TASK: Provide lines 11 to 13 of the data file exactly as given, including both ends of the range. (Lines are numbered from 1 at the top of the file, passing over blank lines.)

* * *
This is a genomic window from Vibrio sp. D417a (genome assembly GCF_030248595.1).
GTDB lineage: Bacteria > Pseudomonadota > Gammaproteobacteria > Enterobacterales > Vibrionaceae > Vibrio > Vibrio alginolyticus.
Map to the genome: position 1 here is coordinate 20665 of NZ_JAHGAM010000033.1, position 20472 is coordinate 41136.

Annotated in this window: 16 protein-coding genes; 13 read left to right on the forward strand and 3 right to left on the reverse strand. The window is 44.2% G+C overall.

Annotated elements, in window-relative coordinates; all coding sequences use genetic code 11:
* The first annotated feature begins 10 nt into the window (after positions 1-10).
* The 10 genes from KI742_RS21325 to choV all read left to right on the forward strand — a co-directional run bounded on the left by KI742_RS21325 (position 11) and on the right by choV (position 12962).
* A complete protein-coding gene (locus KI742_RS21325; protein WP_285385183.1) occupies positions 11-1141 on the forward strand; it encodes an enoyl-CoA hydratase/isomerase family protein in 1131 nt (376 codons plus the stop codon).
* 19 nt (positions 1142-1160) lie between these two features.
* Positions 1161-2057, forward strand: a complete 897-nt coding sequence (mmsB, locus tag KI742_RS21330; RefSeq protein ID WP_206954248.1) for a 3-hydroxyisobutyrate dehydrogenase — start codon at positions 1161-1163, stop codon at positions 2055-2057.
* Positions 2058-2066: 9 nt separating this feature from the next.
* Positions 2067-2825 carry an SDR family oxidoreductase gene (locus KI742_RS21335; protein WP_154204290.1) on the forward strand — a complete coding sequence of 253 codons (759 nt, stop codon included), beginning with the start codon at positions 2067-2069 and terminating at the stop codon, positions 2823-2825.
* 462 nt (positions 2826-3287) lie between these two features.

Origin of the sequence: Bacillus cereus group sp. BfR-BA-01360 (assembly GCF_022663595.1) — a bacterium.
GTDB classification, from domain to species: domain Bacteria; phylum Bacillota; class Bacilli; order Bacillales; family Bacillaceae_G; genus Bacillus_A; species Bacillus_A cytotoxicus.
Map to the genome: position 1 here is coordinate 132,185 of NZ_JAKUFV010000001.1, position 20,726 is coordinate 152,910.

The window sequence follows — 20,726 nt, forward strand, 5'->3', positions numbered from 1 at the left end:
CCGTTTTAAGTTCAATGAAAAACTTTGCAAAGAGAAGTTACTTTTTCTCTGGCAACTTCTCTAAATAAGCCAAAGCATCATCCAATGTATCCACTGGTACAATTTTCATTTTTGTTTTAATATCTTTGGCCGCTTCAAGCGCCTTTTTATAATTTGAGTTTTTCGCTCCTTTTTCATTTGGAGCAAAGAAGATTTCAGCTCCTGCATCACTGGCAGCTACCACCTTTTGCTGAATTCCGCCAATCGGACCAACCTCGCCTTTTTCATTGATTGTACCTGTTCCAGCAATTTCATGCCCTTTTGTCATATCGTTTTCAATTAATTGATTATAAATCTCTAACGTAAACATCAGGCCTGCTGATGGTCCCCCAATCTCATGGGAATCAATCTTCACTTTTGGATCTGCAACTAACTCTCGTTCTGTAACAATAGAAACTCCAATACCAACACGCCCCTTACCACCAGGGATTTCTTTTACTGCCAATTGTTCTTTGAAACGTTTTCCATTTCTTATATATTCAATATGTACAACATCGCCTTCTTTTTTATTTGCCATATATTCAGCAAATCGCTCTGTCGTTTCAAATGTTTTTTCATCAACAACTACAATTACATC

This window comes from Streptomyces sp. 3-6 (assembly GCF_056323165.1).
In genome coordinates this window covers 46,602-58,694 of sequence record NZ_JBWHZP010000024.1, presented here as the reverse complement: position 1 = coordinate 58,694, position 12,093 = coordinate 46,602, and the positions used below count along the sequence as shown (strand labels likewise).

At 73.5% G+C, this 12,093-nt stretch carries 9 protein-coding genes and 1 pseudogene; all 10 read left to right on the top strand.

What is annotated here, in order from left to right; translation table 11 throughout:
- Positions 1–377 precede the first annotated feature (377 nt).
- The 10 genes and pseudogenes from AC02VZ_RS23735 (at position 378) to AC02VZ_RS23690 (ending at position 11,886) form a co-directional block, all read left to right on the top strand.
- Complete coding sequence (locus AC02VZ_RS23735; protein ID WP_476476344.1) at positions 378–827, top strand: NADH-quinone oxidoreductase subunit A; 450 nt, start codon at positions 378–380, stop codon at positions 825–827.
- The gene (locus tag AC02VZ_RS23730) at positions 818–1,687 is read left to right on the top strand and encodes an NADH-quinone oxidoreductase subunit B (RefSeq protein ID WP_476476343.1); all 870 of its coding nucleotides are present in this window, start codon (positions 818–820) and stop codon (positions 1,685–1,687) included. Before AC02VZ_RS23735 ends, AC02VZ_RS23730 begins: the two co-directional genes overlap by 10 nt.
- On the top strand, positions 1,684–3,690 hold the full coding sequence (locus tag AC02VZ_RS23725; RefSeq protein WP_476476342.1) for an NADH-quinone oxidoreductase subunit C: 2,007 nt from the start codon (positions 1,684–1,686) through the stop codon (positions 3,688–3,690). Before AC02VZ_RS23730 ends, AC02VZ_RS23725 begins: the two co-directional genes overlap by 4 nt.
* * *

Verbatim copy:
* Positions 2058-2066: 9 nt separating this feature from the next.
* Positions 2067-2825 carry an SDR family oxidoreductase gene (locus KI742_RS21335; protein WP_154204290.1) on the forward strand — a complete coding sequence of 253 codons (759 nt, stop codon included), beginning with the start codon at positions 2067-2069 and terminating at the stop codon, positions 2823-2825.
* 462 nt (positions 2826-3287) lie between these two features.